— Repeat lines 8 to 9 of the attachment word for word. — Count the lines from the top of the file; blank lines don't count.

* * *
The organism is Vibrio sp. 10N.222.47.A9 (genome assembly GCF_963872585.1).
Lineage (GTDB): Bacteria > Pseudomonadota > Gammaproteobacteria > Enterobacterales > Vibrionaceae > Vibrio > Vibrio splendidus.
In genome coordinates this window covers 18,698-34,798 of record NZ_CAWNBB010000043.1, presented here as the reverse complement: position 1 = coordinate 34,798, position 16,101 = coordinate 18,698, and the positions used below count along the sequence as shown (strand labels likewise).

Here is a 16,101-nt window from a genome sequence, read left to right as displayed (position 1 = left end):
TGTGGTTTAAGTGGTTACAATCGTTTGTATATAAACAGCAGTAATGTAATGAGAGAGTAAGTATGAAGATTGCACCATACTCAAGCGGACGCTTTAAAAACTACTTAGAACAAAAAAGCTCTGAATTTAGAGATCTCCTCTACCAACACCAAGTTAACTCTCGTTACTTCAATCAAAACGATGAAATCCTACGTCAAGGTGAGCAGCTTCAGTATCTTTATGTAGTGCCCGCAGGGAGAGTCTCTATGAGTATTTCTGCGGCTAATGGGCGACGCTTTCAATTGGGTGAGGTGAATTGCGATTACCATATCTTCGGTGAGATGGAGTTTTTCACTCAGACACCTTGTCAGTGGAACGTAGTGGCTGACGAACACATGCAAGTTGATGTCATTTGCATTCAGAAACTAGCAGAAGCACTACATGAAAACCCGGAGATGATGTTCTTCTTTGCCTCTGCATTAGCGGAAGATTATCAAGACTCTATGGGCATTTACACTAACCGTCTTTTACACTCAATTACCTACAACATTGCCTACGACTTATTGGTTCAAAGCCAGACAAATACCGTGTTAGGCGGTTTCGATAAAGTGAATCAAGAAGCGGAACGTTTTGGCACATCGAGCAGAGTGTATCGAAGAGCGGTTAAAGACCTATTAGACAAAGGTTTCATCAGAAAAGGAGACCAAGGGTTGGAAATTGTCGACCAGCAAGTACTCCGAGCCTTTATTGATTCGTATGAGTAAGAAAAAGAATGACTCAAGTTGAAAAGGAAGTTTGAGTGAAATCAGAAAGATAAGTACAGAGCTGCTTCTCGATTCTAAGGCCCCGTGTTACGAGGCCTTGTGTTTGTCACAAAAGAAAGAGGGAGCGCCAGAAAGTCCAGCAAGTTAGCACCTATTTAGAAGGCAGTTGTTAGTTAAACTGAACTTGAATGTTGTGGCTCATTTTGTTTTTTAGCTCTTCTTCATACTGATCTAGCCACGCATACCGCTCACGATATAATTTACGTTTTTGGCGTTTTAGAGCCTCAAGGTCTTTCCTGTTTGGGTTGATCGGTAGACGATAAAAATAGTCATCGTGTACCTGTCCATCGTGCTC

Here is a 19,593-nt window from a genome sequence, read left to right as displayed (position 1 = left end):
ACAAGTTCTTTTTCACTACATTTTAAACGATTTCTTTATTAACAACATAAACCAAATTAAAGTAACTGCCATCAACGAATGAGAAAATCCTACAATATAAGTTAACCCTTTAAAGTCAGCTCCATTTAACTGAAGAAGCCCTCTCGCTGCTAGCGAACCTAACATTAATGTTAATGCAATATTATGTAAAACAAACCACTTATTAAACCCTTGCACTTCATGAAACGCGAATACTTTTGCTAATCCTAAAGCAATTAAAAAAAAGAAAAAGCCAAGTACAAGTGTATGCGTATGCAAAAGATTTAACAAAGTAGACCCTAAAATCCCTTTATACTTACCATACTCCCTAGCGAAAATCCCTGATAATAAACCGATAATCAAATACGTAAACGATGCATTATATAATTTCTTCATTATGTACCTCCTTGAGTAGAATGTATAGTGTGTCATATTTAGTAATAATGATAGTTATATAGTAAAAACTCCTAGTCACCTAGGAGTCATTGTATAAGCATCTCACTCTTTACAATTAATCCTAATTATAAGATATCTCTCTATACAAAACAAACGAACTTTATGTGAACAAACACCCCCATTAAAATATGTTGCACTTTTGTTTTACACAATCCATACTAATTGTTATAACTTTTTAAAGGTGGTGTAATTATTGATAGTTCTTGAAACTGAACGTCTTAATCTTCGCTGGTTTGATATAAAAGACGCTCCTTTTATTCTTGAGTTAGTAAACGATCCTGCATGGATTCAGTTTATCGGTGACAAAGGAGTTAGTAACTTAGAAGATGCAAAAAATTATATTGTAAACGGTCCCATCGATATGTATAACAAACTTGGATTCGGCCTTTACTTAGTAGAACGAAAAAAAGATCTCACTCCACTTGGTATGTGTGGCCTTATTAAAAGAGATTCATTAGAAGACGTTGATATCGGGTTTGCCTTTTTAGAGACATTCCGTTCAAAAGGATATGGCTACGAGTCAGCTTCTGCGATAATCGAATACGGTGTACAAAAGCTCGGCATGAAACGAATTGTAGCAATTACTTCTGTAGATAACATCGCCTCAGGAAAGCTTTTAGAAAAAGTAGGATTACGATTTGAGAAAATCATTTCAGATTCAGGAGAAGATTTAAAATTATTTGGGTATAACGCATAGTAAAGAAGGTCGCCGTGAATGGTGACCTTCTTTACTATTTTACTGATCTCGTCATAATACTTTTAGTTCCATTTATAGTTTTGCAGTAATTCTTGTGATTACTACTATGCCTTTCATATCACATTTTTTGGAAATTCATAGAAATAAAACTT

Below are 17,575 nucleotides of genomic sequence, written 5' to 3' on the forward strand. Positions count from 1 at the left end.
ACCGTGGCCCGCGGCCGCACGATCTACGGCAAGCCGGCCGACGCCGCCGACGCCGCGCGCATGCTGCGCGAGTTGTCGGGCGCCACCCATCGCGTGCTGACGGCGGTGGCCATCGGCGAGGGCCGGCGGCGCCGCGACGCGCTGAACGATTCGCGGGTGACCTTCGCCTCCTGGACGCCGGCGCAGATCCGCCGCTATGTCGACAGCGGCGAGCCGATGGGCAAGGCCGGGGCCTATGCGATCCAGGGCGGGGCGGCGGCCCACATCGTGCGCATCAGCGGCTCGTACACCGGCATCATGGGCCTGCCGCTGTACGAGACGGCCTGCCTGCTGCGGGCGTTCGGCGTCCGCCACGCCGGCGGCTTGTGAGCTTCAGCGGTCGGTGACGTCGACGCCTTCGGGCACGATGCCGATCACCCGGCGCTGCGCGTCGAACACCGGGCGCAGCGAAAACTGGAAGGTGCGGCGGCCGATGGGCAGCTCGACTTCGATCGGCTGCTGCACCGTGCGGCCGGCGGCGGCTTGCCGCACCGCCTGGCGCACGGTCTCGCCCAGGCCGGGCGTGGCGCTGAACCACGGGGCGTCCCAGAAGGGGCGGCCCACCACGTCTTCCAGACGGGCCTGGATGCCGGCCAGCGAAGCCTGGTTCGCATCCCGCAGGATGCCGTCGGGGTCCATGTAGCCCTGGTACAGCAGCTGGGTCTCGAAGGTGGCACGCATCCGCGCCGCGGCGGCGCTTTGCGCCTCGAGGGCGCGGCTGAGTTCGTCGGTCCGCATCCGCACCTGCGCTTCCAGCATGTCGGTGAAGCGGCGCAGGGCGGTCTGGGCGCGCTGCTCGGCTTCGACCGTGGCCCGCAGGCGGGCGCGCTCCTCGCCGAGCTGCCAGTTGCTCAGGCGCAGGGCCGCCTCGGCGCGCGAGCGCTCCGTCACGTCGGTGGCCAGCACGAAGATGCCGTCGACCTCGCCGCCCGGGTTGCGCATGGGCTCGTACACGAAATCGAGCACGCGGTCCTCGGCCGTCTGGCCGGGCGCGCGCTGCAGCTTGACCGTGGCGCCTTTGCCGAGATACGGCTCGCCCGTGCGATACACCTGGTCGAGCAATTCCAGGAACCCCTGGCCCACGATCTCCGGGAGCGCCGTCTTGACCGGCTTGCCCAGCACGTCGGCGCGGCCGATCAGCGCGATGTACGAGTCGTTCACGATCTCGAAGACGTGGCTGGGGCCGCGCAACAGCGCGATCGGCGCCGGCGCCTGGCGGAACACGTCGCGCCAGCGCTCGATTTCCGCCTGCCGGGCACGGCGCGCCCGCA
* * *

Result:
Below are 17,575 nucleotides of genomic sequence, written 5' to 3' on the forward strand. Positions count from 1 at the left end.
ACCGTGGCCCGCGGCCGCACGATCTACGGCAAGCCGGCCGACGCCGCCGACGCCGCGCGCATGCTGCGCGAGTTGTCGGGCGCCACCCATCGCGTGCTGACGGCGGTGGCCATCGGCGAGGGCCGGCGGCGCCGCGACGCGCTGAACGATTCGCGGGTGACCTTCGCCTCCTGGACGCCGGCGCAGATCCGCCGCTATGTCGACAGCGGCGAGCCGATGGGCAAGGCCGGGGCCTATGCGATCCAGGGCGGGGCGGCGGCCCACATCGTGCGCATCAGCGGCTCGTACACCGGCATCATGGGCCTGCCGCTGTACGAGACGGCCTGCCTGCTGCGGGCGTTCGGCGTCCGCCACGCCGGCGGCTTGTGAGCTTCAGCGGTCGGTGACGTCGACGCCTTCGGGCACGATGCCGATCACCCGGCGCTGCGCGTCGAACACCGGGCGCAGCGAAAACTGGAAGGTGCGGCGGCCGATGGGCAGCTCGACTTCGATCGGCTGCTGCACCGTGCGGCCGGCGGCGGCTTGCCGCACCGCCTGGCGCACGGTCTCGCCCAGGCCGGGCGTGGCGCTGAACCACGGGGCGTCCCAGAAGGGGCGGCCCACCACGTCTTCCAGACGGGCCTGGATGCCGGCCAGCGAAGCCTGGTTCGCATCCCGCAGGATGCCGTCGGGGTCCATGTAGCCCTGGTACAGCAGCTGGGTCTCGAAGGTGGCACGCATCCGCGCCGCGGCGGCGCTTTGCGCCTCGAGGGCGCGGCTGAGTTCGTCGGTCCGCATCCGCACCTGCGCTTCCAGCATGTCGGTGAAGCGGCGCAGGGCGGTCTGGGCGCGCTGCTCGGCTTCGACCGTGGCCCGCAGGCGGGCGCGCTCCTCGCCGAGCTGCCAGTTGCTCAGGCGCAGGGCCGCCTCGGCGCGCGAGCGCTCCGTCACGTCGGTGGCCAGCACGAAGATGCCGTCGACCTCGCCGCCCGGGTTGCGCATGGGCTCGTACACGAAATCGAGCACGCGGTCCTCGGCCGTCTGGCCGGGCGCGCGCTGCAGCTTGACCGTGGCGCCTTTGCCGAGATACGGCTCGCCCGTGCGATACACCTGGTCGAGCAATTCCAGGAACCCCTGGCCCACGATCTCCGGGAGCGCCGTCTTGACCGGCTTGCCCAGCACGTCGGCGCGGCCGATCAGCGCGATGTACGAGTCGTTCACGATCTCGAAGACGTGGCTGGGGCCGCGCAACAGCGCGATCGGCGCCGGCGCCTGGCGGAACACGTCGCGCCAGCGCTCGATTTCCGCCTGCCGGGCACGGCGCGCCCGCA